Feeling out Footwear

When hiking through historical sites and along Hadrian’s wall, wearing appropriate footwear is essential. With this in mind, I picked the brains of my fellow field-schoolers along with our TA and our profs to see why they chose the shoes they wear.

Because the right shoe can make or break an experience, I’ve taken this opportunity to take a look at the hiking footwear chosen by current field schoolers.

As far as basic necessity in any good shoe for field school, I have developed the following list:

  • Sturdy and well built – you’ll want something that will hold up to all the kilometres you trek
  • Ankle support – always a good idea for uneven terrain
  • Waterproof – a MUST with all the rain seen in Northern England
  • Comfortable – if you’re spending all day in one pair of shoes, you’ll want them to feel good while you’re wearing them
  • A sole with a good tread – you’ll want them to hold up along the rainy/rocky/uneven terrain you’ll come across
  • A proper fit – none of these things are going to be very handy if your toes are jammed into a size too small or if your feet are sliding around in a pair of shoes that are too big

There are some things that are definitely not required, but can be achieved depending on what you’re looking for in your footwear. This includes

  • Impeccable style – such as Aline’s shoes
  • Colour co-ordination – such as my shoe/backpack coordination

For all those who might be considering a hiking boot purchase, I’m going to briefly break down a few of the boots brought by field schoolers and what they like about them.

Victoria Boerner’s BootsThese Columbia shoes meet all the basic necessities in a heavy-duty hiking boot with a classic and stylish workboot look. With the bright red laces these shoes have a pop of colour in addition to comfort, and durability.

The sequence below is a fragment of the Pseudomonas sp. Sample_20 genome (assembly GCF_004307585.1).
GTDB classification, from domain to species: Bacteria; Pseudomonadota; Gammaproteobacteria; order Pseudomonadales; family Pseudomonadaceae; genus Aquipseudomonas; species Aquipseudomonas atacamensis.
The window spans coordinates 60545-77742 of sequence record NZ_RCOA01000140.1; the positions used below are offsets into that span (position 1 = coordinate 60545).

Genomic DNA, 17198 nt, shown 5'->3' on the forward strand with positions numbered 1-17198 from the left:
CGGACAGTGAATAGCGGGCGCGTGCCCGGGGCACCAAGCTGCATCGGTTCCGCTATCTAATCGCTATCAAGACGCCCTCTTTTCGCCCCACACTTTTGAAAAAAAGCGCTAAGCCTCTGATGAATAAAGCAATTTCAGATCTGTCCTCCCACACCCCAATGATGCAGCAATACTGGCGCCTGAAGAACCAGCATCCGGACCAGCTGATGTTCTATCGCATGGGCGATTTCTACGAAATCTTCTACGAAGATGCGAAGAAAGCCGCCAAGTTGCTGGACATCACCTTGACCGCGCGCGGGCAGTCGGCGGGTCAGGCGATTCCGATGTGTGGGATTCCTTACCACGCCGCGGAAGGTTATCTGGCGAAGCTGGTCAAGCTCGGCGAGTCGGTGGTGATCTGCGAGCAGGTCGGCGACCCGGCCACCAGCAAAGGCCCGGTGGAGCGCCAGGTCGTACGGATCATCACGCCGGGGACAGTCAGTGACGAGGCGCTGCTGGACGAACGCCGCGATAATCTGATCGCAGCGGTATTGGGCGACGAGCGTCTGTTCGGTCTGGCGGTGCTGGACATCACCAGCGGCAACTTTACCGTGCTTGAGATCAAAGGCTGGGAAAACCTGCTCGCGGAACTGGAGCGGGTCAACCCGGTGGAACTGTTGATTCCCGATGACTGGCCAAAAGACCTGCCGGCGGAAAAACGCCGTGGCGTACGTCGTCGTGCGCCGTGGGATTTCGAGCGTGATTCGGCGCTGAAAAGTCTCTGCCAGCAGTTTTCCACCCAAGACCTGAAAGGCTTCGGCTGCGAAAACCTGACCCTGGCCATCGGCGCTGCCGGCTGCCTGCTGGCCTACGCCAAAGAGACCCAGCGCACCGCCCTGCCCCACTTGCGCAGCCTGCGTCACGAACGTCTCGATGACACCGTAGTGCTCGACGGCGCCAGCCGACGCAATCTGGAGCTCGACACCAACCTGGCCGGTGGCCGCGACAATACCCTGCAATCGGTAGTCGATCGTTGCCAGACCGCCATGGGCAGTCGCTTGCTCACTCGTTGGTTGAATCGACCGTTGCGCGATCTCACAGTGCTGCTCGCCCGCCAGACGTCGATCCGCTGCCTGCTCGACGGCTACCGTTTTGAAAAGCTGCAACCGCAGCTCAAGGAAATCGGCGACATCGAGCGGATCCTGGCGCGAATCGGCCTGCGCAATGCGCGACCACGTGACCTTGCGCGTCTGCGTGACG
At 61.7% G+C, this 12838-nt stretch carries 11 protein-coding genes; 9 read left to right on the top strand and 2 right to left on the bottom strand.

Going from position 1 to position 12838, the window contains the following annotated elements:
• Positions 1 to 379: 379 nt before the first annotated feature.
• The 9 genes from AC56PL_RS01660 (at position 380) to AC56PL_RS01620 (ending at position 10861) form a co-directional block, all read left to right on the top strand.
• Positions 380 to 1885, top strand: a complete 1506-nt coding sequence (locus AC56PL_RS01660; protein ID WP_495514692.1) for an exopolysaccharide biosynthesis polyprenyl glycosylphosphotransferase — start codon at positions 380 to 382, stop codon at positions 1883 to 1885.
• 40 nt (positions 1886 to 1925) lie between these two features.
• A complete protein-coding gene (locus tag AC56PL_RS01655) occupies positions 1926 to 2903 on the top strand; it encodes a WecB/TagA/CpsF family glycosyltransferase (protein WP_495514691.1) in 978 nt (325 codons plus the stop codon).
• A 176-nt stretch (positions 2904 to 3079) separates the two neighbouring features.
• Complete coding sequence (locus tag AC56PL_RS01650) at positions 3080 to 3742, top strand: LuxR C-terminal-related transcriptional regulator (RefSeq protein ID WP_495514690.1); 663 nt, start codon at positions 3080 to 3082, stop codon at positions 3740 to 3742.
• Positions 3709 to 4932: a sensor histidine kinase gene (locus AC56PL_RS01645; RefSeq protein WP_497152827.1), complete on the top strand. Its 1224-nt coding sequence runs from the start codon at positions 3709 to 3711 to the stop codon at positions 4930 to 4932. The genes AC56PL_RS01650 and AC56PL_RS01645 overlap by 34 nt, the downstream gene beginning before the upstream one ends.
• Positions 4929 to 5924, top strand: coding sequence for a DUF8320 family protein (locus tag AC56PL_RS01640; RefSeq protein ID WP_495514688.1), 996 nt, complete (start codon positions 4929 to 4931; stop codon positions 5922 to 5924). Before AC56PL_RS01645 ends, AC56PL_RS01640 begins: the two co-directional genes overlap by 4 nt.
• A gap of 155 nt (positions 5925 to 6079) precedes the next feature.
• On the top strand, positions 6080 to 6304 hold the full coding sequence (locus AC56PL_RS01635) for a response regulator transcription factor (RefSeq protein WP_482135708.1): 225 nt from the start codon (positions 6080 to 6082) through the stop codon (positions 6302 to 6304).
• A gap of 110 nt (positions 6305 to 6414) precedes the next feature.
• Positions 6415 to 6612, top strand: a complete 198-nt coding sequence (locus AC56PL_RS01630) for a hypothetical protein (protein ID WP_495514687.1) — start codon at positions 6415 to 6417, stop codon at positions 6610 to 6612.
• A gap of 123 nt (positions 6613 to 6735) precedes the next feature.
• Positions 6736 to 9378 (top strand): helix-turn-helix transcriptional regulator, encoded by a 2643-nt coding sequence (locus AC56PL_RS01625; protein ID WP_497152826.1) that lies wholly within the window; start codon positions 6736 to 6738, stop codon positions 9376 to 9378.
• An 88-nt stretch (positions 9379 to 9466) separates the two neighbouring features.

Holly Gojmerac’s Runners For those (rare) sunny days with no worries about heavy rain, a lightweight runner such as this offers comfort and quality but is less heavy than a hiking boot.

Cassandra Phang-Lyn’s Runners

These Columbia runners are a favourite of Cassandra, and have held up to a previous trip through the terrain of Greece. For a light weight, durable, and waterproof option, these runners check all the boxes.

Prem Sai Ramani’s HikersAccording to Prem, these are his absolute favourite hiking shoes. They are stylish, strong, waterproof, and with the higher top they also offer extra ankle support.

Aline McQueen’s BootsThe boots with the highest top and also most stylish (in my opinion) among the group. With the height and quality, these boots offer fantastic ankle support, durability, and these are also waterproof. These ones here are by Palladium and were originally designed for the French Foreign Legion and use military-grade waterproof canvas.

My Hiking Boots

I searched high and low for these bad boys. Luckily Mountain Warehouse offers a great selection of youth shoes, for anyone who, like me, has teeny tiny feet. Not only are the colours nice, but the tops are high enough to offer good ankle support in addition to a durable design that utilizes waterproof material. If anyone else out there has small feet, do not be afraid to check out the youth section of an outdoor store to see what’s there. It’s better to get a little adventurous while shopping than to buy a pair that doesn’t fit right.

Of course there are many shoes out there and there are multiple options to fit various needs, but I wanted to give insight into what us field schoolers have brought with us. My hopes is that as this program continues, future field schoolers and other travellers and hikers can look to this blog to get an idea of what works for us here.

Keep in mind that this blog entry has focused on hiking footwear. Those who follow the blog will already know that when we are digging in trenches, there is a whole second set of footwear. There we are all outfitted with our wonderful wellies! These are waterproof, durable, provide good traction, and are fitted with steel toes to protect against accidents. If you haven’t heard about our Wellington’s, check out a previous blog post.

Bye for now,

Anna

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